The bottle line: The existence of hawker centers that serve cheap food of whatever quality are of necessities for many in the city not out of culinary promotion in my personal opinion. (rough evaluation but I stand by my argument) It is a good thing that Singapore has such establishments and that the Government is in full support of them. Look at Hong Kong and its handful of food centers hiding above ground level ...  all we can do = a big SIGH ...


I might have generalized the whole situation but several casual chats with taxi drivers were in support the above. For your information as well, SG's latest inflation is up 5% on-year in Feb 2011. This is not a low figure for developed economies.


Alright, enough with my out of the blue discussion on hawker centers and time for some food in hawker centers?  As soon as we checked into our hotel, we headed to the Maxwell Food Center for some SGD 3  chicken rice at the famed Tian Tain Hainanese Chicken Rice.


Expect long queue during peak hours.


It was good especially the chicken rice which I was quite impressive. Strong aroma and rich flavor on every spoonful. The oily surface to me = good stuff, be it chicken oil or chicken fat did not matter to me because the rice was enjoyable as it. The chicken was tender and quite bland as it should be because the rice was the main thing while the chicken and sauces were in compliment to the chicken rice.


While it was good on our first visit, I made another trip on day 3 for another round of Tian Tian Hainanese Chicken Rice and this second visit was beyond words ... in a very negative way. I doubted that an order of half chicken would make any differences but it was ... bad. It can be my own problem or the sauce they poured over the chicken which made caused an artificially plastic-y flavors to come out. Some say it has to be the sauce, the over abundance of various powder or whatever but again I did not really care much when I had to ... stop chewing with my eyebrows raised and get rid of it. Huge issue with consistency I have to say.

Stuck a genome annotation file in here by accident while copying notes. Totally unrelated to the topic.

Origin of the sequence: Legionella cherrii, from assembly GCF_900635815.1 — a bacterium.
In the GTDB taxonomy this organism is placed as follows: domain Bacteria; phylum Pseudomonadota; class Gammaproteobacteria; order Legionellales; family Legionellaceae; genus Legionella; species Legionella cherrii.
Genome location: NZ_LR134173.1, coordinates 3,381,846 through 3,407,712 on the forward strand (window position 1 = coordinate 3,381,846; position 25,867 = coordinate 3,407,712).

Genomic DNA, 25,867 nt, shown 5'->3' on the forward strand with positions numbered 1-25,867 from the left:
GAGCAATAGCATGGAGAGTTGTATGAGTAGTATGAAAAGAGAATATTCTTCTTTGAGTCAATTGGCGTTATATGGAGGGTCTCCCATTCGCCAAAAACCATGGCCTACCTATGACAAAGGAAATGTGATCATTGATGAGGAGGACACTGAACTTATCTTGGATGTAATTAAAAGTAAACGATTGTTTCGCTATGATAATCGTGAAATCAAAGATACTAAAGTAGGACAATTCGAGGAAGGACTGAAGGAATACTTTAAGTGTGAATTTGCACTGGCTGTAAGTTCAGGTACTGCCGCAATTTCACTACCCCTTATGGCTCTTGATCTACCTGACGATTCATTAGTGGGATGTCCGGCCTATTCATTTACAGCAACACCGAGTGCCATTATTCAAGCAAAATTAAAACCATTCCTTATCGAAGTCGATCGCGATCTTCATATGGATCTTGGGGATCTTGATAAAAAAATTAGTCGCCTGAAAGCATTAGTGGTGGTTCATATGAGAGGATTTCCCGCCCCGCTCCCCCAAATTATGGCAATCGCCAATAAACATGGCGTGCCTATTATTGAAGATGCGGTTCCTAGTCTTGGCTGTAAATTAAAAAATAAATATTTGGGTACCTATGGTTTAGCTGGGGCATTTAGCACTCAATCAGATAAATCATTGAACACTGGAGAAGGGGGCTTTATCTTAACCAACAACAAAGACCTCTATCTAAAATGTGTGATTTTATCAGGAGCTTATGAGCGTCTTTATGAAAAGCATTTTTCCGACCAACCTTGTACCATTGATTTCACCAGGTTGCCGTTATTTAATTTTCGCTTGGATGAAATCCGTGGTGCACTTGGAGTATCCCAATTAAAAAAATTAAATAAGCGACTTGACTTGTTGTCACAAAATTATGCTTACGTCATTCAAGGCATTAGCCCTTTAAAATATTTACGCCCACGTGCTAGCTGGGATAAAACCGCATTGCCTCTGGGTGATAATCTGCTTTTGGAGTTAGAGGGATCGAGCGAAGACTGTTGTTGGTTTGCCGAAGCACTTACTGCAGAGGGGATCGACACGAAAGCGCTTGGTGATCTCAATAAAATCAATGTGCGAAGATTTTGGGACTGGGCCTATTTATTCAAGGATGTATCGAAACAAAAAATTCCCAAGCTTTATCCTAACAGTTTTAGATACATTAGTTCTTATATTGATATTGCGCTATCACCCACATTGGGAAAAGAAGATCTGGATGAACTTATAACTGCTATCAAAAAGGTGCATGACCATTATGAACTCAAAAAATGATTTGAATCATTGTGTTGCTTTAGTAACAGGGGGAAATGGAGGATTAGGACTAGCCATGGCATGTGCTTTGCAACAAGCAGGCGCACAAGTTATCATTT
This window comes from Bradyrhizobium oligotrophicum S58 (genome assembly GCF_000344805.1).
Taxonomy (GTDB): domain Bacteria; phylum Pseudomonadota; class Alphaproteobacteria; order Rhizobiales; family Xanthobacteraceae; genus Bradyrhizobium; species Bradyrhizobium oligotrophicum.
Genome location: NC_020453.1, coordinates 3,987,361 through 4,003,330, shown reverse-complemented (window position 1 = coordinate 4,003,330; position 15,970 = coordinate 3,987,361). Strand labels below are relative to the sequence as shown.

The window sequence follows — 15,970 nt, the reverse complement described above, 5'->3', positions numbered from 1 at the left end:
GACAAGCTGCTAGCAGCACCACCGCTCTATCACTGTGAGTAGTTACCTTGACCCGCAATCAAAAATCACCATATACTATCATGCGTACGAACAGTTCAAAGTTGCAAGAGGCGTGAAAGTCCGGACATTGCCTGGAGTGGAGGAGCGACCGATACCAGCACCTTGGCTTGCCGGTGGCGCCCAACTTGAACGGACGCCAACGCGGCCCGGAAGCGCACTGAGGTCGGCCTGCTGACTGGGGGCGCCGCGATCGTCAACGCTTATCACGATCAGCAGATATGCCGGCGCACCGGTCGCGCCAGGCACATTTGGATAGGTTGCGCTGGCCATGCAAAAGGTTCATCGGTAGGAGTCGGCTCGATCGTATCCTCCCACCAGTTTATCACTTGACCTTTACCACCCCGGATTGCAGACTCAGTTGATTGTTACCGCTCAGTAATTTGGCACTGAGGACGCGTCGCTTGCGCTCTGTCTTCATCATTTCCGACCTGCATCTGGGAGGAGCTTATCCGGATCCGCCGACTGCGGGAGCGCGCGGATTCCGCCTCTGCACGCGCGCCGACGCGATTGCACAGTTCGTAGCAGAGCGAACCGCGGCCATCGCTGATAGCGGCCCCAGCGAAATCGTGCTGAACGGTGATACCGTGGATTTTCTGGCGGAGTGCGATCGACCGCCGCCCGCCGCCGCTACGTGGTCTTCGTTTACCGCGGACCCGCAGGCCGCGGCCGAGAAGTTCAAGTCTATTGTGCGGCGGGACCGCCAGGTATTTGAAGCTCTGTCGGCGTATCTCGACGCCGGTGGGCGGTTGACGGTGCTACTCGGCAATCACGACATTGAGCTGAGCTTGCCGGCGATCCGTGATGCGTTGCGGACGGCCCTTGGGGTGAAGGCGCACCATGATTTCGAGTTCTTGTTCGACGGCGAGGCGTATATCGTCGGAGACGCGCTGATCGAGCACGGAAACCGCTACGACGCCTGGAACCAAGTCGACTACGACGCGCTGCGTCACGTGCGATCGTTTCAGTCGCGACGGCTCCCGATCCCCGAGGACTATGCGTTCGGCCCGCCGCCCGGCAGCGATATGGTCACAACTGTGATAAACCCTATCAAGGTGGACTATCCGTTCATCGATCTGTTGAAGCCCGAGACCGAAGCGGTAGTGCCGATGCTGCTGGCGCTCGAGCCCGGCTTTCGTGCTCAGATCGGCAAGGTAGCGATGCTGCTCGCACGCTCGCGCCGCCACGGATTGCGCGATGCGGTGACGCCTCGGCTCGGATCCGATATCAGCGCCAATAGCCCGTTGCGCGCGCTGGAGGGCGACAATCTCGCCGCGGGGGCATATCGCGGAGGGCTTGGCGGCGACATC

Of course we ordered more than just Chicken Rice, more varieties the merrier. I quite enjoyed the Chai Tow Kway which was quite heavy on flavors yet the hints of sweetness just made me continue to eat by the spoonful ignoring how thirsty I will become in less than 5 mins.


The above consumption of food at the Maxwell Food Center was just out late lunch so afterwards it was a perfect time for afternoon tea! We headed right to Ya Kun Kaya Toast for something ... light, relatively speaking.


What really annoyed me was how the staff continuously sell their bottled Kaya to us every 15 mins asking if we have decided or interested to purchase them in a jar or in a gift pack. Really annoying!!!! While he was talking to my friends, I just looked away and thanks to the lovely posters handing on the wall, I was less annoyed and quite entertained to be exact. "Screw the French Press, We've got the Sock." Gotta love this one! Yes that's how coffee is done here! :)


I ordered the Kaya Toast to "start with." Love how they come with the runny and wet egg to go along with the thin, crunchy toast with a big slap of butter and plenty of kaya in between. The coffee on the other hand was quite hard to describe because it carried a natural sweetness to it perhaps due to added condensed milk. I wanted to approach the tea / coffee station to check it out but just a few steps towards that direction clearly triggered staff immediate assumption that I was interested in buying their packaged Kaya Jam. NO I AM NOT! I REPEAT I AM NOT!


Back to my table, I was rather pissed so to make myself feel a bit better, I ordered another set, the French Toast set to be exact. Simply put, I prefer the Toast rather than this because of the overly soggy-ness of the fried toast and how little kaya I got! (was it a way to make me buy more in those packaged jar? perhaps)


I have not done a word count on this piece so far but I think it is time to stop before I go on with what I had for my ... second afternoon tea before some chili crab for dinner. And of course how can you miss my ... interesting visit(s) to Yoguru froyo ...


... to be continued! ...


Unknown said...

You just couldn't resist Froyo eh? Hehehe. Sometimes just walk into non-famous eateries at random hawker centers can reward us with a pleasant surprise. Maybe because I always set my expectations of the famous ones a little too highly T_T

Bette said...

There is only one thing better than shopping in Hong Kong, and that's eating. From small noodle joints to upscale French restaurant, you will locate all sorts of restaurant, eating hall and snack stall on earth in Hong Kong. Here I found small amount of Hong-Kong-styled snacks online ( This is definitely a good choice before I have $ for another trip.